When deadlines and deliverables are mounting, who can afford an afternoon away from the office?
In a climate where we’re focused on a happy customer, businesses can forget about the happy employee – a company’s most valuable asset! Creating a happy workplace means fostering an environment where the group feels connected, communicates effectively, and trusts each other.
My last workplace put a huge emphasis on out-of-office activities and even made after-hours teambuilding a mandatory affair. These outings were a chance for team members to connect with co-workers in their own departments and other areas of the business. They also provided excellent networking opportunities where you could learn about different departments within the organization. But as beneficial and iconic as these meetings became, I felt a few key elements were missing from them. While these frequent opportunities to mingle with your coworkers were valuable, the fact that they were mandatory became a point of contention. Plus, the extended work-life culture wasn’t always seen as useful since nearly every one of these events was hosted in a bar or venue where drinking was the main event. While hosting large groups did limit venue choice, the barrage of drink tickets by leaders and managers often ended the same way – an atmosphere where excess was encouraged or you were isolated from the rest of the group.
Regular teambuilding has a number of benefits for your employees and business, such as encouraging open communication between colleagues, a chance to give back to the community (more on this in a future post) and improve collaboration. Ultimately, these benefits can impact the quality of work and productivity of your team.
Hey, I’m all for a cool beverage on warm and sunny patio. But here are a few tips for your next teambuilding activity so it doesn’t get tiresome:
Have a Goal
Whether it’s to boost morale or just blow off some steam, set a goal for your activity. Have a clear objective of what your team is looking to develop and tailor the activity to match. For example, if your group needs to cultivate teamwork skills, select an activity that features cooperation like a group scavenger hunt that offers an opportunity for communication and collaboration. If your goal is to encourage creative problem solving, an Escape the Room activity can challenge your team’s critical thinking and imagination.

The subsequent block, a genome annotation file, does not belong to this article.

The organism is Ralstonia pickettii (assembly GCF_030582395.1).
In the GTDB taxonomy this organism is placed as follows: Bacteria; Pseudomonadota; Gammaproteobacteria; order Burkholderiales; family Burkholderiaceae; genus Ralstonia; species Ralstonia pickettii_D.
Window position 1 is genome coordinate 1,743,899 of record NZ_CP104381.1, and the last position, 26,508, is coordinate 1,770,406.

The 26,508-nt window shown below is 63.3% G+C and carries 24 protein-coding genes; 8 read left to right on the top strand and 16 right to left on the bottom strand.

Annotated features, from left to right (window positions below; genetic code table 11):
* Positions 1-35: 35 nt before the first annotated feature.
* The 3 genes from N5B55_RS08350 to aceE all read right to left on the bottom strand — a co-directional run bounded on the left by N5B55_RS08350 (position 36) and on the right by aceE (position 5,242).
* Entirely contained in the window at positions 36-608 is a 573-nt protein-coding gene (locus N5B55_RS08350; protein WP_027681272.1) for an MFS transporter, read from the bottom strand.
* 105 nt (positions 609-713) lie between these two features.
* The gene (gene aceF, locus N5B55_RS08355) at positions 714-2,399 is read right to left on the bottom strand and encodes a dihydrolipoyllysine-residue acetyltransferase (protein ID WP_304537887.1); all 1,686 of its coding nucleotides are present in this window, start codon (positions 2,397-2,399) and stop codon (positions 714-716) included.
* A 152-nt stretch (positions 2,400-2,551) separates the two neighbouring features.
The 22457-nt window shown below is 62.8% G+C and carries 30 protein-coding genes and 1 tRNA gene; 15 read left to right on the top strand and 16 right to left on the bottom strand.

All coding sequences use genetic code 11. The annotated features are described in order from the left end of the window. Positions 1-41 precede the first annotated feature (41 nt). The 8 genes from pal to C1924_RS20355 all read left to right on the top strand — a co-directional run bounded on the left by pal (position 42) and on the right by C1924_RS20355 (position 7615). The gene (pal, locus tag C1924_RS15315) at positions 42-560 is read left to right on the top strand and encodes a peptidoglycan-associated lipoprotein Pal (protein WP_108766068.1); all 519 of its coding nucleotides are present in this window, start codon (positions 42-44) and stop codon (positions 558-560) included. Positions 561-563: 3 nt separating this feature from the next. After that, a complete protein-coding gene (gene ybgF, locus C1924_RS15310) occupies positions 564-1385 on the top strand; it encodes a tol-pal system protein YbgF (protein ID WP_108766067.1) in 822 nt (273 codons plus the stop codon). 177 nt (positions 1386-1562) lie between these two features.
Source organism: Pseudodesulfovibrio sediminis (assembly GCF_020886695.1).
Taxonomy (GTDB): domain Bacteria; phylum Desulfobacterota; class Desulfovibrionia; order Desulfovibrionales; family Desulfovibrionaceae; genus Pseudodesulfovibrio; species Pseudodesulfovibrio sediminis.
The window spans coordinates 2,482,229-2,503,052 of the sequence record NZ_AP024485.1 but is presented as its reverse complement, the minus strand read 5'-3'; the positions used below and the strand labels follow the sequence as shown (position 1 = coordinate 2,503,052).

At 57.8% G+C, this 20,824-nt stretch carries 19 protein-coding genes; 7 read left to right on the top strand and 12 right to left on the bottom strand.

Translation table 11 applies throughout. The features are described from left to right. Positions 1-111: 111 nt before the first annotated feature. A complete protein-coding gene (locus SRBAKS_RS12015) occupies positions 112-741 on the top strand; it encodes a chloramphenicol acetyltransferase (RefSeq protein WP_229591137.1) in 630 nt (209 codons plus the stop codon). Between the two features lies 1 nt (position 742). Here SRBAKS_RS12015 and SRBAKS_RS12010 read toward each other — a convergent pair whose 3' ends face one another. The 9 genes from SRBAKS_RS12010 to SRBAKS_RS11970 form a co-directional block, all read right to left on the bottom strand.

Factor In Your Group’s Capabilities
Part of getting your team out of the office is the opportunity to bond in a new environment. While you may want to push the boundaries of your usual experiences and daily relationships, you don’t want to isolate team members either. If you have a quiet group you might want to skip the karaoke and instead try a team cooking class where the team cooks parts of a meal and then all dine together. Remember to factor in physical abilities, where everyone has the opportunity to participate. An evening playing Ping Pong allows for all skill and fitness levels to join in.
If the opportunity to leave your workplace for a teambuilding event isn’t an option, there are still plenty of ways to connect with your coworkers. Even a simple game of Pictionary over lunch provides an opportunity to network and have fun.
Don’t Forget to Debrief
Don’t let your productive bonding time become nothing more than an afternoon away from the office. At the end of every outing be sure to set aside time to discuss and debrief. Structure some time to review with participants what they’ve taken away from your activity. Take the time to reflect together on the new skills your colleagues gained, their experiences, what they found valuable, what they learned about each other, and how the outing could translate back in the workplace. This insight will help you shape your next teambuilding event.
Regardless of the activity – a simple afternoon bowling or helping make meals at your local shelter – remember, teambuilding should be fun, have a goal, and leave your group better for the experience.